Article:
Monday, March 26, 2012

What Travelers like

Travelers like travel shampoo bottle WITH SCREW TOP LIDS. Those flip top bottles or quarter turn bottles are like playing Russian Roulette with your clothes.

That is all I got to say about that.

Sunday, March 25, 2012

If my legs could talk

This weekend this is what they would have said:

I rode uphill anyway.
Today this is what they had to say:
Aleve can be a wonderful thing.

Friday, March 23, 2012

Montreal is so freakin' French

Montreal is so polite, they give every sign English subtitles....

I flew into Montreal for the second time in as many months. On my last visit it was 25 degrees. It was 25 degrees this time as well, but this time the 25 had a "C" after it instead of an "F." Hard to believe Montreal in March would be 74 degrees, but it was.
I was excited to be in the land known as Americas Attic, but then I heard the announcement that smoking wasn't allowed in the airport terminal, but was REQUIRED 25 feet from the exits. As you would guess, I didn't have any cigarettes. How was I to know smoking would be REQUIRED. I just thought that was so French. With my newly purchased pack of unfiltered Camels I went looking for a smoking area.
I was bummed to see this sign, but as I passed it I checked the other side and found that indeed...
I had arrived.
Apparently the demarkation between smoking areas and no smoking areas is about a sixteenth of an inch. For those of you without calipers, let's just say the thickness of the sign...
I did make it to my hotel room where smoking was forbidden. See the pillows? They were like foam bricks. Although no ducks were harmed in the making of those pillows, Evo sleeps better with his head on the preverbal breast of a duck or goose.

Monday, March 19, 2012

Hopping last night of winter at Casa de Evo

Tux and Kyson shared a moment..
Kyson posed like a pro.
He chatted with his uncle Garth who is in Cambodia.
Hottie surprised me with a schmacker.
RJ was just glad for a little break
I tried to talk, but Kyson just didn't want to hear it..

Sunday, March 18, 2012

Wintertime is NOT over

We delayed the start of our ride an hour to let the storm pass. It didn't. It didn't rain the whole time, near the top of Cougar Mountain there was snow mixed in with the rain.

You know it's cold when everyone offers to pump up the flat tire.
El Jefe, who must carry some special delegation from the UCI, takes the opportunity to perform a surprise inspection to ensure Tim's bike is fully compliant.

I marvel at how many clothes I wore today and I wasn't overheating. We went long and it never made it to 40 degrees. Luckily it wasn't just wet, it was a cold wet.

Thursday, March 15, 2012

The rain wasn't a problem

Bombing rain on the ride in this morning. I was dressed for it and I was fine. The evening commute was dry but windy. Really windy. Like I was riding uphill with brake drag and low pressure windy. I was slow. Uphill into a headwind is a double whammy, but downhill with a headwind is like a broken promise.

Wednesday, March 14, 2012

Midwest in March

Putting the Duh in Dubuque...
I had a meeting in Platteville, Wisconsin this week and the trip was pleasant. I flew into Dubuque and was unsure of exactly how Dubuque would rank on "cool." My route took me through Chicago's O'Hare airport (Orchard Field or ORD to the flying veterans). Before boarding the delayed flight the gate attendant came on the loud speaker at O'Hare and offered a $300 travel voucher and a night in a Chicago hotel if anyone was willing to be bumped and fly out the next morning.

Nobody in the gate area showed any interest. After a couple minutes she offered $350. This process repeated itself until she was offering $500. Still nobody moved. At this point I figured Dubuque must be something special.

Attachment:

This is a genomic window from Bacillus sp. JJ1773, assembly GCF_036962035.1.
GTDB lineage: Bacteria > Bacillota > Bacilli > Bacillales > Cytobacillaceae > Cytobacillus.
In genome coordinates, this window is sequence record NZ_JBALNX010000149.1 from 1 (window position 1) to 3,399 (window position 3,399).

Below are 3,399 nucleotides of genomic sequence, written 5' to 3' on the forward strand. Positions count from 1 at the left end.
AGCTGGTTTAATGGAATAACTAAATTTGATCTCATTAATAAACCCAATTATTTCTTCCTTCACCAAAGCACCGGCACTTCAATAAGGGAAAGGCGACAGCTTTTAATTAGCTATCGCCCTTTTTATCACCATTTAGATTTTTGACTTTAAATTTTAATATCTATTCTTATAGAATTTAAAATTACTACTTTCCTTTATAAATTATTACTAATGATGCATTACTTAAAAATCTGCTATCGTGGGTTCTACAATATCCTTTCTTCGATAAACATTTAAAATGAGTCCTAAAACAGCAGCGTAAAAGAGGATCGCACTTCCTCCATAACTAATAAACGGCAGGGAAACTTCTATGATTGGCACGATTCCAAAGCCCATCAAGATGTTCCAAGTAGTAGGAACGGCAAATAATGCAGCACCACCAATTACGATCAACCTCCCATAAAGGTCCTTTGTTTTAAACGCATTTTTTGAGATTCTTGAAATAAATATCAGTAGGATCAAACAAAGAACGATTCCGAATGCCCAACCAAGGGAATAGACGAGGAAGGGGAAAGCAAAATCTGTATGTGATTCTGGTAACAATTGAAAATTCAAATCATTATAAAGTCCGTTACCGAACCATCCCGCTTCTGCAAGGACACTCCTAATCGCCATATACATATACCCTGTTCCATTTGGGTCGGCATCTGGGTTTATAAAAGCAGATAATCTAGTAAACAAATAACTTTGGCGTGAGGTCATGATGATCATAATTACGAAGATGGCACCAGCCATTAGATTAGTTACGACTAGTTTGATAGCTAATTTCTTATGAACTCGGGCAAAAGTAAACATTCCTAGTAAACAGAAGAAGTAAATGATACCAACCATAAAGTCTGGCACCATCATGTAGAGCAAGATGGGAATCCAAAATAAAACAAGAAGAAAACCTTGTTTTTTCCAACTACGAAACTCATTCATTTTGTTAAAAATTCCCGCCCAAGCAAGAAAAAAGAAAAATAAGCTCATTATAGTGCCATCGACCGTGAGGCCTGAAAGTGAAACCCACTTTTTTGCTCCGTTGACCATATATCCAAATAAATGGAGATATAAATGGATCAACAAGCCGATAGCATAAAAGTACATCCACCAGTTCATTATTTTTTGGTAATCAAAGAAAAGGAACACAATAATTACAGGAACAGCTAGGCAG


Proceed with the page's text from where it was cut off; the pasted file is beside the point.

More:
We arrived in Dubuque and after a short sleep, I got up and ran three miles in the early morning twilight. After showering and checking out we hit the road. The short drive to Platteville was pleasant as it was sunny and the temperature would eventually hit 66 degrees.
Meetings went well and soon it was back to the Dubuque airport where I snapped the pic at the top of the post.

The flight home was fine as well. This is what greeted me at the parking lot at the airport.

Saturday, March 10, 2012

Pumps; and what they say about you

The pump option you choose says a lot about you, and your outlook. If you knew you were going to get a flat, what kind of pump would you bring? If you knew you wouldn’t get a flat, what then? Here is my take on the pump options.

Boy scout – Your choice: Frame pump and two tubes

We all rest a little easier when one of the guys on the ride rolls up with a broomstick sized frame pump. Nothing is faster or easier. If you think a CO2 is faster, you forgot to add in the time we all take to double check everything before holding your breath and pulling the trigger. The downside is they are heavy. They mount so as to be drawn like a sword when needed. If you carry one of these, you are always welcome.

Frame Pump ? Welcome friend...

Set it and forget it –Your choice: Pump mounted to your bottle cage

In the spectrum, this is the middle. Bigger than a mini pump, less weight and size than a frame pump. It works well enough. The pump gets crusty with mud in season. On the down side, if you are into aesthetics, this isn’t your pump.

I am a racer! - Your choice: Pump in your back pocket

A bike without a saddlebag looks like it is in a race. If you have your race number mounted as well, you look even more PRO. Some riders like the look of a pump on their pocket. A sleek pump peaking out of a pocket can be visually pleasing. When a pump is in a pocket under a jacket, it looks like a misplaced hard on. There; I said it. Sorry. The thrashed Ziploc that holds the tube, patch, levers and some Clif bar crumbs also detracts from the PRO look.

We’ll cross that bridge when we get there – Your choice: Micro-pump

A Micro-pump fits inside your saddlebag. This is a great choice if you assume you’ll never get a flat. You will get a flat. If your ability to deny this is well developed you can lean on your friends who will have pumps that work better, because none work worse. On the other hand, if you flat when you are by yourself, there won’t be anyone looking bored whilst you pump out two-hundred and fifty strokes and lose the use of your hands for the rest of the day.

Speed at all costs – Your choice: CO2 in your saddlebag